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NEO SCAVANGER Review

Post-apocalyptic themed games have enjoyed something of a lime-light in the world of gaming over these past years what with titles like Wasteland 2 and Metro: Last Light being notable entries into the genre over the past couple of years. Late last year, the genre found itself a new member to induct into its fold,a small flash-based indie title simply titled NEO Scavanger brought to us by former BioWare lead artist and founder of Blue Bottle Games Daniel Fedor.

Despite its simplicity, there’s a certain carefully crafted charm to the hexagonal turn-based roguelike world of NEO Scavanger that offers an experience wholly unique to itself. Despite the fact that it tends to have something of a high barrier to entry, I found myself getting particularly engrossed in this 8-bit flash-based world.

Story: Organic, just like that expensive milk

Welcome to the apocalypse, where civilization is (mostly) dead and the raiders don’t care who you are. As far as settings go, NEO Scavanger has the feel of the typical Wasteland or Fallout game. Sparse communities with a heavy emphasis on roving bands of marauders and feral packs of dogs intent on ruining your day.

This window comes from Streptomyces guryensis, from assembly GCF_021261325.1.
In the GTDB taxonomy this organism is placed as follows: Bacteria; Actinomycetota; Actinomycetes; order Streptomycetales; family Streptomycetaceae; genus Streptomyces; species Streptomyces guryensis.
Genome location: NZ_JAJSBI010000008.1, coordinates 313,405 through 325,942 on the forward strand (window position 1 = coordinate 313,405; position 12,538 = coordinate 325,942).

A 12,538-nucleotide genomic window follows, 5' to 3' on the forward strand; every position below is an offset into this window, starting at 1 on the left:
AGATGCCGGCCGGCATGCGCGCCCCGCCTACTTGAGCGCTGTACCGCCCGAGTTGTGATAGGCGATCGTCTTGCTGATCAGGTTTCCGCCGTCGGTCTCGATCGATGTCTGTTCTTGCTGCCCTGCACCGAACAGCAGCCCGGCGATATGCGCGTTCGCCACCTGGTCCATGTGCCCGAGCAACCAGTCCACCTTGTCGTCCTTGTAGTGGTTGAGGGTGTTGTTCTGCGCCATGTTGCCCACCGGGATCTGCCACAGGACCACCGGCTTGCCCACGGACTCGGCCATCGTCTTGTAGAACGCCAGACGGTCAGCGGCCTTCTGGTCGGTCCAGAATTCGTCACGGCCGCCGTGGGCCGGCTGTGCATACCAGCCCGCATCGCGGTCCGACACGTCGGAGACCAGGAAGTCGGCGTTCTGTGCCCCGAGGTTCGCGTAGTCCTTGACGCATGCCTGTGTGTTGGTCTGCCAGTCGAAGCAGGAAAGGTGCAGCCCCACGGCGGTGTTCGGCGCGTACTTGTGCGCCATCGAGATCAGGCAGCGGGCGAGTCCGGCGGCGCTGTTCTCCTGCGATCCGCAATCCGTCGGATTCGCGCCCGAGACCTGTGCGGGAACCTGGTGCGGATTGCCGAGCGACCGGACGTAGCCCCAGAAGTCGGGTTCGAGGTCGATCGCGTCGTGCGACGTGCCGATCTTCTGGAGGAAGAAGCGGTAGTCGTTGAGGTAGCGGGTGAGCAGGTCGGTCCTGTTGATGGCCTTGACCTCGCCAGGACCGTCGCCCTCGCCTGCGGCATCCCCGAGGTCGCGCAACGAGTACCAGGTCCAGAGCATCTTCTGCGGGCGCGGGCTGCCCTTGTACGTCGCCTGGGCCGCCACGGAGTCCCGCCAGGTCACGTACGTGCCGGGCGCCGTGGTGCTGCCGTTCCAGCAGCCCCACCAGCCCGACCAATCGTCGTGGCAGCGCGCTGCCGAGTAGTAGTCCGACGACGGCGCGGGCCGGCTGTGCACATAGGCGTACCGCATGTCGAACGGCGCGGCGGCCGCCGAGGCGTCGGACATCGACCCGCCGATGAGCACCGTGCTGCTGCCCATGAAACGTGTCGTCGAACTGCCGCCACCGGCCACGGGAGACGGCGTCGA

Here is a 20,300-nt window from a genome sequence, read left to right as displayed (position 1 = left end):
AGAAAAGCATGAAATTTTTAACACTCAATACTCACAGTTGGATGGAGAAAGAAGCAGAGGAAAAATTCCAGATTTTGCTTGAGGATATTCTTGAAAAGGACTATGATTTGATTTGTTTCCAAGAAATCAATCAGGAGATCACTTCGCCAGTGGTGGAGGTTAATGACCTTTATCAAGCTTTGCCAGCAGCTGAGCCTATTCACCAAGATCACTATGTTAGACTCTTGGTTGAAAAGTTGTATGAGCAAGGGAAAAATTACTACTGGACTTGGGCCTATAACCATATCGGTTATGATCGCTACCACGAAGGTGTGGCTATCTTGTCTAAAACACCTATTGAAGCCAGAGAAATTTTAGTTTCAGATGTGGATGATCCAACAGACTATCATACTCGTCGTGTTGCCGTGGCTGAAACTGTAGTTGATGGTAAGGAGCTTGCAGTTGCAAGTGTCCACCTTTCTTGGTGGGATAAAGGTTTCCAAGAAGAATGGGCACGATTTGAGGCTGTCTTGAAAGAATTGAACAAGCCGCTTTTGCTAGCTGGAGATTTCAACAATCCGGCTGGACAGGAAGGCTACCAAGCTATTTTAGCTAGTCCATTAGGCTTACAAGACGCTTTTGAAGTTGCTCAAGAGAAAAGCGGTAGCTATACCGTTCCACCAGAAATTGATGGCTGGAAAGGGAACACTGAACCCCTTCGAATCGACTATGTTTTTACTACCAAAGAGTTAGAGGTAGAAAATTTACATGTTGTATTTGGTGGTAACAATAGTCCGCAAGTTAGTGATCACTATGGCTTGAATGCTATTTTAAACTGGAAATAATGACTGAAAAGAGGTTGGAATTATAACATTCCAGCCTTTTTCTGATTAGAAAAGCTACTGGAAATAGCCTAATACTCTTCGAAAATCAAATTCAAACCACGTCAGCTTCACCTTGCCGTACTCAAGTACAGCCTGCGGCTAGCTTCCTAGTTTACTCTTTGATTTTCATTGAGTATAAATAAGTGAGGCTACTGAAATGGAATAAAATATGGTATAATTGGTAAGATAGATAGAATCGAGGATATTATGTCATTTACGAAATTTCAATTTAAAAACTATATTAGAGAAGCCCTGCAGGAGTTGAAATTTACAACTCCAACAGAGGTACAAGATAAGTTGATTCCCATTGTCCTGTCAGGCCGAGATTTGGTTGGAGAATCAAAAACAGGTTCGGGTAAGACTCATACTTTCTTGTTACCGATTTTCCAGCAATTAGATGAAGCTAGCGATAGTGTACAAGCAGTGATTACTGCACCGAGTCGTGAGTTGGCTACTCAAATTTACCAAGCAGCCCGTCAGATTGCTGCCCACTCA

As far as any sort of plot-related element goes, it starts off Futurama style with the main protagonist waking up from cryogenic sleep in an abandoned cryogenics lab with nothing but his name – Philip Kindred – and a mysterious talisman to guide him.

It is a story that certainly favors a more organic approach to storytelling, having the major plot-forwarding elements discovered via world exploration and scavenging rather than just the typical button prompts and dialogue boxes (which the game does have, but that’s besides the point). After all, you can only learn so much of this new hellish wasteland from the inhabitants that live in this new world, why not peruse the wide variety of newsprint and pamphlets to glean a better understanding of the broken world of decadence this once was.

Source: bluebottlegames.com

Source: bluebottlegames.com

For the most part, you are alone to traverse this broken land with nothing but the occasional radioactive monstrosity or cannibal bandit to keep you company in these lonely times.

Gameplay: Never Enough

For an initial play through, the game was not at all kind. In fact, it felt like there was a rather sizeable barrier to entry for this sort of game. Suffice it to say it took me a few times of starving and dying of hypothermia to actually grasp the subtler niceties that NEO Scavanger. 

I’d very much liken it to something like Minecraft in the way it begins. You, the player are dropped into this massive world with nothing but a single objective: survive. It does start off with a rather bare-bones tutorial that glosses over some of the finer points of surviving this hellish wasteland but to be entirely frank, it just doesn’t do enough to prepare me for the trials ahead.